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Written by John Mace

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It probably does not require stating, but not withstanding the above, the relationships, which are of paramount concern in life, are with other people. Examples include a mother relating to her daughter, a business manager relating to his staff, or a husband relating to his wife and children. In the case of a business manager with a staff of 20, it can be said he is relating to the staff as a whole, but ‘the whole’ is made up of 20 individuals and the real relationship is between the manager and each individual. The most fundamental or simplistic relationship is between two people: there is an interchange of energy between two individuals, so that the basic building block in each and every human relationship is the individual. The success, happiness or love achieved from any relationship is dependent on the individuals concerned, and this in turn depends on the emotional stability and attitudes of each participant as an individual.

It may very well take two to tango, but left unsaid is the assumption that they are both doing the tango and one is not trying to do the waltz! In that situation, the outcome requires no explanation. The first requirement for a fulfilling relationship is a common purpose, a common interest mutually shared. Although a common purpose is necessary in any fruitful relationship, the blossoming or failure of any relationship depends on the attitudes of each individual.

There is more heartache over broken and failed relationships than from probably any other single cause, but just because the common goals and purposes vanish, does not mean that the relationship should descend into acrimony, name calling and finger pointing. The optimum outcome when separation takes place is a mutually agreeable parting of the ways and, as Utopian as that may sound, it is definitely achievable once the negative attitudes are out of the way. It is well worth remembering that when someone points their finger at anyone else, there are always three fingers pointing back at themselves, and it is this circumstance that affords the resolution of any relationship that has hit a rocky road. Provided the common goals and purposes are still there and there is a desire to repair the relationship, it is easily achieved. On the other hand, even with the death of common goals and purposes, an amicable parting is certainly achievable.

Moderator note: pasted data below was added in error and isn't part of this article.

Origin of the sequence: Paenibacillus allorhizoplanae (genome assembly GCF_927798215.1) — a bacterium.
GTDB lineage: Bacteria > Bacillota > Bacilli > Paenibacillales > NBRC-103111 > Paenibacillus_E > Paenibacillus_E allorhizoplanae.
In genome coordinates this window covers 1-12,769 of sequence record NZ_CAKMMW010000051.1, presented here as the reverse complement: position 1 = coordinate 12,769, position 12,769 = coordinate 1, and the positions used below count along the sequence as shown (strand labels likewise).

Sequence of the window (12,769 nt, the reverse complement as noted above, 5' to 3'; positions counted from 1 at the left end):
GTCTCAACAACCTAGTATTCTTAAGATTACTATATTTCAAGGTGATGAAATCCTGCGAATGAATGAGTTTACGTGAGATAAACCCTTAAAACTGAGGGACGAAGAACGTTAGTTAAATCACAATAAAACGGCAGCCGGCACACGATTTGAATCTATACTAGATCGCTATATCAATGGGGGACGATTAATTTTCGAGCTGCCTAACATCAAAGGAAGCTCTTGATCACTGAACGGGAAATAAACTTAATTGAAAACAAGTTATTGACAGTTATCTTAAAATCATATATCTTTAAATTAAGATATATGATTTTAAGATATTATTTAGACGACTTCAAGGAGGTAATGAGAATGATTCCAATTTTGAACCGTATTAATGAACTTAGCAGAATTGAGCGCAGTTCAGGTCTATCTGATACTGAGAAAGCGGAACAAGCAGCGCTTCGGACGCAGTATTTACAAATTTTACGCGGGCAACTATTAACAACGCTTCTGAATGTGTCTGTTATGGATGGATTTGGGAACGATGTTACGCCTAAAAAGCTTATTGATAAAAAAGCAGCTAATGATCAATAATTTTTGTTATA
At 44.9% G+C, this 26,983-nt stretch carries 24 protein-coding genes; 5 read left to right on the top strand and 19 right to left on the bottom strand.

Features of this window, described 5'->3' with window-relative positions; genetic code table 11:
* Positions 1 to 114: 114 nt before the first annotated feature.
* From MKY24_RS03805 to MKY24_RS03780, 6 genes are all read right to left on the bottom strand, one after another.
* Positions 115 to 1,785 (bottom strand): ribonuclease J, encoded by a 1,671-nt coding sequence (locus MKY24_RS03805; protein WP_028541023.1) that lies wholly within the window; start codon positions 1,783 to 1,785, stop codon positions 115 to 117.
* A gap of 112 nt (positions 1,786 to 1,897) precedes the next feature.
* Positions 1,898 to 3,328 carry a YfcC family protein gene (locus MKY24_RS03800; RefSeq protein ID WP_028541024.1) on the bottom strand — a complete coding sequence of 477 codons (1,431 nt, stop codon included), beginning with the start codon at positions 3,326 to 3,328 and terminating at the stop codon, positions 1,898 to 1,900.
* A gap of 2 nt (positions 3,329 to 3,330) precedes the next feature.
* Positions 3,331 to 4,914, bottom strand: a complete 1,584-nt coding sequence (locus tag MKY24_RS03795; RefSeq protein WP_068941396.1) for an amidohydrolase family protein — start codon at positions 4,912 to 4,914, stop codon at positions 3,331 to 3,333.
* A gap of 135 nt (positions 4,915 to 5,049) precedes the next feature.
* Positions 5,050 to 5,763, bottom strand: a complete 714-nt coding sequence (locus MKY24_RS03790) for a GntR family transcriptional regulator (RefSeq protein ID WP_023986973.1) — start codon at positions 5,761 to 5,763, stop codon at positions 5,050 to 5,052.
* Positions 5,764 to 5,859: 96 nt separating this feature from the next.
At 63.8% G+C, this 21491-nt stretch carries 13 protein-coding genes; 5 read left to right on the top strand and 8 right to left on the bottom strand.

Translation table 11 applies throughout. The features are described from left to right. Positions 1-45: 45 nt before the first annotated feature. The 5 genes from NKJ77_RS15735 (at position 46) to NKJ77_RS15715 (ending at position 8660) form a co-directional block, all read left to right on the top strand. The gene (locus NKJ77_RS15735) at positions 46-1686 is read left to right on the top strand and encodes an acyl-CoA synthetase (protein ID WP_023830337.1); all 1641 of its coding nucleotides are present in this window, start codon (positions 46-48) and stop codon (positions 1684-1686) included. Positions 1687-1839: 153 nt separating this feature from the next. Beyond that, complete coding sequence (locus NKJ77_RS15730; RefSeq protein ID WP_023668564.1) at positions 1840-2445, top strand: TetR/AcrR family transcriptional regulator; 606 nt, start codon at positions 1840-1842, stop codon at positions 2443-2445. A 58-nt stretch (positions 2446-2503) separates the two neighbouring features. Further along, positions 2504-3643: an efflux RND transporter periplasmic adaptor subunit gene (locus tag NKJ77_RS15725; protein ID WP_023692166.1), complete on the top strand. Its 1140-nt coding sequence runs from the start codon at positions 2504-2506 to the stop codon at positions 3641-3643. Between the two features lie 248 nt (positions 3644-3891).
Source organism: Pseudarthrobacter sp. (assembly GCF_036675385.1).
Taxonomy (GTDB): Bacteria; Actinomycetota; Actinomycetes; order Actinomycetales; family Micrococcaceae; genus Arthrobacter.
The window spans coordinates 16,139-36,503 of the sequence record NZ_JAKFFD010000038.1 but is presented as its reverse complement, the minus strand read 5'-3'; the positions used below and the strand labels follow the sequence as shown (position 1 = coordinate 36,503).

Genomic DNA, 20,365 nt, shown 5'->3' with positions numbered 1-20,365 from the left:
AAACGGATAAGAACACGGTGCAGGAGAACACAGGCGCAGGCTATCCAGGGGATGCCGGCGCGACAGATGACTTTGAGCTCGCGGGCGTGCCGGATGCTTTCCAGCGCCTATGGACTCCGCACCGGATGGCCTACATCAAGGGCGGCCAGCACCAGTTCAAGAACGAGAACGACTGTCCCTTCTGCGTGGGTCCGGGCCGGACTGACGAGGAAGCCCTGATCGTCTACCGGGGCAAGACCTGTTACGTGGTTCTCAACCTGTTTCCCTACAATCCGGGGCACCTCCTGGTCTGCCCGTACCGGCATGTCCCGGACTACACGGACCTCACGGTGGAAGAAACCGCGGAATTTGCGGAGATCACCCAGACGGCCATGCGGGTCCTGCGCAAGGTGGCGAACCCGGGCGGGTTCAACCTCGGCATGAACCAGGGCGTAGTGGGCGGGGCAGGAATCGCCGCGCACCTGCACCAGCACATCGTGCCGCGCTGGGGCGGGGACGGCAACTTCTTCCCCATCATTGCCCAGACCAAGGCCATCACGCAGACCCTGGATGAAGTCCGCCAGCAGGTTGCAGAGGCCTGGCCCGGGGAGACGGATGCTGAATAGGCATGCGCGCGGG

The divorce courts are full of couples whose attitude towards each other has changed; they married with stars in their eyes, but the twinkle of the stars faded, to be replaced all too often with the flames of anger and animosity. Love, the high aesthetic emotion, has been replaced with mood levels from the other end of the spectrum. There are many apparent reasons for this change, but the inescapable fact is that, rightly or wrongly, they now see each other in a different light.

In any relationship, how one party sees the other is unique. No two people see another in exactly the same way. How a person sees his father is not how his mother sees him as a husband, and it is not how his father’s own mother sees him, or his workmates, or his brother or sister. You can expand this concept as wide as you like, but no two people will have exactly the same opinion of another, for, figuratively, they are each wearing tinted glasses that colour their view of the other.

No one is all-bad; it is the perceived negative characteristics that cause the problem. But it must be understood that the perceived negative characteristics may not be perceived as such by someone else for what matters is how the viewer sees them and the construction he or she puts on them. This means that, in the language of Causism, each person will have created an image of the other person and it is the image that the person has created to which they re-act.

As mentioned above, it is the individual who forms the basis of any relationship, and therefore it is the individual’s attitudes, demeanour and emotional stability that are central to any relationship succeeding. If the relationship is not succeeding, these factors need addressing.

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Copyright © John Mace. July 27th 2015 / All Rights Reserved
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